The book is divided into seven major sections. These consist of the seven primary paths to God that have been recognized throughout Christian history. The authors summarize them as:
The spiritual life as the right ordering of our love for God
The spiritual life as journey
The spiritual life as the recovery of knowledge of God lost in the Fall
The spiritual life as intimacy with Jesus Christ
The spiritual life as the right ordering of our experiences of God
The spiritual life as action and contemplation
The spiritual life as divine ascent
The three or four individuals selected for each section were chosen “because of the way their witness to Christ has endured over time and guided people through the ages.”
The mature perspective, the ability to place individuals and events in their historical context, the expert synthesis of each individual’s thought and major writings, plus the simple but profound practical applications at the end of each chapter, combine to make this an outstanding resource. One slight drawback might be that you don’t get much of each person’s own words, but it would be hard to adequately represent their teachings through quotations in such short chapters. Some of these original writings can also be difficult to read. But if that’s what you want, each chapter gives you the titles of major writings. The book serves as a fine introduction to many of the brightest lights in church history.
This is easy to read and the chapters are short enough that you can read one a day as a devotional. The content is deep enough to provide much to think about. Richard Foster, who writes the “Reflecting and Responding” sections in each chapter, wisely chooses to keep his applications simple. Some of the thought is complex and as helpful as it may be, it’s important not to get overwhelmed or to try and copy the experience of someone else. We never want to lose the simplicity of personal devotion to Christ. Fortunately, the authors are of a similar mind in that they keep Christ at the center. One way to approach the book is to be like the Bible character Ruth in the fields of Boaz. Anyone can glean from the wealth of material presented.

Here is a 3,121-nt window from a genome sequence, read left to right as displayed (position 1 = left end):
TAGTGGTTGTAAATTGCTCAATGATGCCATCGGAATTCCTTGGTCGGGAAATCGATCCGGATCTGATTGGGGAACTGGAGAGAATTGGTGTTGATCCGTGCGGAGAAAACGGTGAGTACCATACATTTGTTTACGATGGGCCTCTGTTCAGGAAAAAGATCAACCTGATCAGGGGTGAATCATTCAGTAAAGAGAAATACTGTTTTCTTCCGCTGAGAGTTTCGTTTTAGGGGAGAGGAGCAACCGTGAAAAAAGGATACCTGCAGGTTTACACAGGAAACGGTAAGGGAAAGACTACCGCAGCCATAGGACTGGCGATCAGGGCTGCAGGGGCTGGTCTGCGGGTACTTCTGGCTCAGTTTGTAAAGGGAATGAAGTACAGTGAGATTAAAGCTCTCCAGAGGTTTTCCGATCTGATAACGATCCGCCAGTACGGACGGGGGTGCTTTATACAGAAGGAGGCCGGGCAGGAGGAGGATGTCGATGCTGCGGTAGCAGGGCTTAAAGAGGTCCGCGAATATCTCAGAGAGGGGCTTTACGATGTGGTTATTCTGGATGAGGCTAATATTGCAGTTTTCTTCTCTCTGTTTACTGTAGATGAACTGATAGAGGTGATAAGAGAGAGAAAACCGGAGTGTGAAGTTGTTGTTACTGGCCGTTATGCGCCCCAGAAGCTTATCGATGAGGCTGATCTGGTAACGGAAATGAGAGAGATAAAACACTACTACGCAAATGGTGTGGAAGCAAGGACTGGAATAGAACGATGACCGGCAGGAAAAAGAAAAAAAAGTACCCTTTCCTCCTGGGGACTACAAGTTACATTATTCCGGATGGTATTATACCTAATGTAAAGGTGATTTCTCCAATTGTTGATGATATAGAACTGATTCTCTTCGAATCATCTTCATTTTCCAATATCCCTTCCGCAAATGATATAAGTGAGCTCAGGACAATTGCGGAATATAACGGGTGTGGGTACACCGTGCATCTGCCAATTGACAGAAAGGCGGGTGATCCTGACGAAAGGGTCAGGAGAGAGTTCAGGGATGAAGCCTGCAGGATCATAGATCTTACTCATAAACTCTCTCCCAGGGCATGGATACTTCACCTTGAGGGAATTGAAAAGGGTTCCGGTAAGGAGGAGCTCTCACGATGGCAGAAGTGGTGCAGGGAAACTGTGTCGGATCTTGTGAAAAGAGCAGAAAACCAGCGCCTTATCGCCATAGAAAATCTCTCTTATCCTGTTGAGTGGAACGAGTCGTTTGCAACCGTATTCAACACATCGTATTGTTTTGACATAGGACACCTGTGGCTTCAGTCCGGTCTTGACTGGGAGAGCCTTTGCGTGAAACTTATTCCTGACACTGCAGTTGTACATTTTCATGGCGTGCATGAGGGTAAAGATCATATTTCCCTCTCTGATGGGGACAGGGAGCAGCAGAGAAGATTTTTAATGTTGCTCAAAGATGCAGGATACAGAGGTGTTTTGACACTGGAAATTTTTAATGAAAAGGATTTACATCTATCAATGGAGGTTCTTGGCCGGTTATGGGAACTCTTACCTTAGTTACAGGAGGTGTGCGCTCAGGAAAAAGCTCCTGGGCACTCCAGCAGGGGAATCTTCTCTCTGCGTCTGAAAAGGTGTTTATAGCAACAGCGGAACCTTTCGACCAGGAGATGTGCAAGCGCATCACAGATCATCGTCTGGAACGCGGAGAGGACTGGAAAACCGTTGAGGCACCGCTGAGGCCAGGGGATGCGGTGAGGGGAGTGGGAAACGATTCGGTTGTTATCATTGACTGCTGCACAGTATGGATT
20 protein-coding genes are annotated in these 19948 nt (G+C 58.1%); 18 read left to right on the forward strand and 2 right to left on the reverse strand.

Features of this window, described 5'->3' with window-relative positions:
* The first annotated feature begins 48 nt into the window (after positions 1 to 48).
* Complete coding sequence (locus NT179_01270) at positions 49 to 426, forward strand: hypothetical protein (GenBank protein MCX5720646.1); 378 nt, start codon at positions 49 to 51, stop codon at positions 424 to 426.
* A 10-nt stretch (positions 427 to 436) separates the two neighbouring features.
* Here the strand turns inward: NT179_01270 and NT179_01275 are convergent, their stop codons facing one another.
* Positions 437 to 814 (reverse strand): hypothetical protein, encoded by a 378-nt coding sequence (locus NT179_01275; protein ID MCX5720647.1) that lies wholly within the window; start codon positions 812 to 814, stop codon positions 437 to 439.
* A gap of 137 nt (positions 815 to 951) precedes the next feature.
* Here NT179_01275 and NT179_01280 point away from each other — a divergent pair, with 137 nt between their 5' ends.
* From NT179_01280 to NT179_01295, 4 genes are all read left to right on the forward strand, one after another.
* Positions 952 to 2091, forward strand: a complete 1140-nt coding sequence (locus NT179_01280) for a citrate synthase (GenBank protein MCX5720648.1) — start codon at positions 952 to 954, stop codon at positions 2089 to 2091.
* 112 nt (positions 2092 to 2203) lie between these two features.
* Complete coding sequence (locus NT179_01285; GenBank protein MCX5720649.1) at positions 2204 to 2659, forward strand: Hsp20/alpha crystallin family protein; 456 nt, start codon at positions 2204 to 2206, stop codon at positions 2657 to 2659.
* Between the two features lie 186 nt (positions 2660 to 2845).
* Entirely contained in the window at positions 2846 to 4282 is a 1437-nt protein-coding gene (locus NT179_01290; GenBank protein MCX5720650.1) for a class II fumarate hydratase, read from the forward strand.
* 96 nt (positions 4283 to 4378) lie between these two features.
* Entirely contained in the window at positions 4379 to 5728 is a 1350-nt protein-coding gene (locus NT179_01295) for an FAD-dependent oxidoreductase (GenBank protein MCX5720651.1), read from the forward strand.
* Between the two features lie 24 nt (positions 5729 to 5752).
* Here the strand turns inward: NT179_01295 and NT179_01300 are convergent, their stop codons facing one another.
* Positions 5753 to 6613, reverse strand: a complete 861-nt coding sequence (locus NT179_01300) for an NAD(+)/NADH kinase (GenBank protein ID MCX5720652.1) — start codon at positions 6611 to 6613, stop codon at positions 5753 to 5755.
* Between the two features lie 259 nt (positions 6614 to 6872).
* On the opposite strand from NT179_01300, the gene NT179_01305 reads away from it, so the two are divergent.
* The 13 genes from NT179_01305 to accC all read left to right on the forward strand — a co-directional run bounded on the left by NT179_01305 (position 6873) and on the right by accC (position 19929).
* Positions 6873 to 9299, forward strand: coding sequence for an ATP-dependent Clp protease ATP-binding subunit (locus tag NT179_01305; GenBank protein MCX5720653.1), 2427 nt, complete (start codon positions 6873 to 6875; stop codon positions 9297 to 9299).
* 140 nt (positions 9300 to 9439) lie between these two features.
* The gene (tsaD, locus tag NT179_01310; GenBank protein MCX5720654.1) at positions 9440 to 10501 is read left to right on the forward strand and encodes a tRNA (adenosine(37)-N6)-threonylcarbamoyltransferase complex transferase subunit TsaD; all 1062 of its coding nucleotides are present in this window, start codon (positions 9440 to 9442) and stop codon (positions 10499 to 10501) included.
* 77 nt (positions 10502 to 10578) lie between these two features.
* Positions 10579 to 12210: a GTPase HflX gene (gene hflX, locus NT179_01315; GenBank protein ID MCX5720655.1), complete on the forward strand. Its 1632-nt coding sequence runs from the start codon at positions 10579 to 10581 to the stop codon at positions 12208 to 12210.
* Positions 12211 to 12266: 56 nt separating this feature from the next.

Though I’ve read about a number of individuals covered in this book, I count it a joy when I can learn about people that are not as familiar. One such person for me was George Hebert, an English poet and pastor. His appreciation for beauty and language are endearing and an uncommon reminder of the role that they can play in our life with God.
Is humility something we can work at? Wouldn’t that generate pride in our ability to achieve it? If you are tempted to think that there is nothing that can be done to foster humility, you may want to read Benedict of Nursia. He “leads us through twelve degrees of humility that usher us into the presence of God.” One of the most interesting is “to speak gently, using reasonable words and humane tones. This emphasizes the way human speech can lift up or tear down.”
If you have ever read much of A. W. Tozer, regarded by some as an evangelical mystic, you may have come across repeated references to a book that was influential in his life and the lives of many others. The Cloud of Unknowing by an anonymous author is completely summarized here, so that I now know what it’s all about. The “cloud of unknowing” represents all that we don’t know about God. Our mind can make us aware of our lack, but this classic emphasizes that it’s only though our love for God that we begin to penetrate that cloud.
Don’t be tempted to think that this book might be too mystical, or one that advocates more of an ascetic lifestyle. I was pleasantly surprised throughout by the authors’ practical emphasis. They and their subjects continually remind us of our need for community and combining devotion with action. Love for God and service to others is a theme echoed frequently.
Some of us may have started out in the Christian life thinking that we are on our own when it comes to spiritual growth. This books shows that many others have traversed that path, and there are helpful things we can learn from their experience.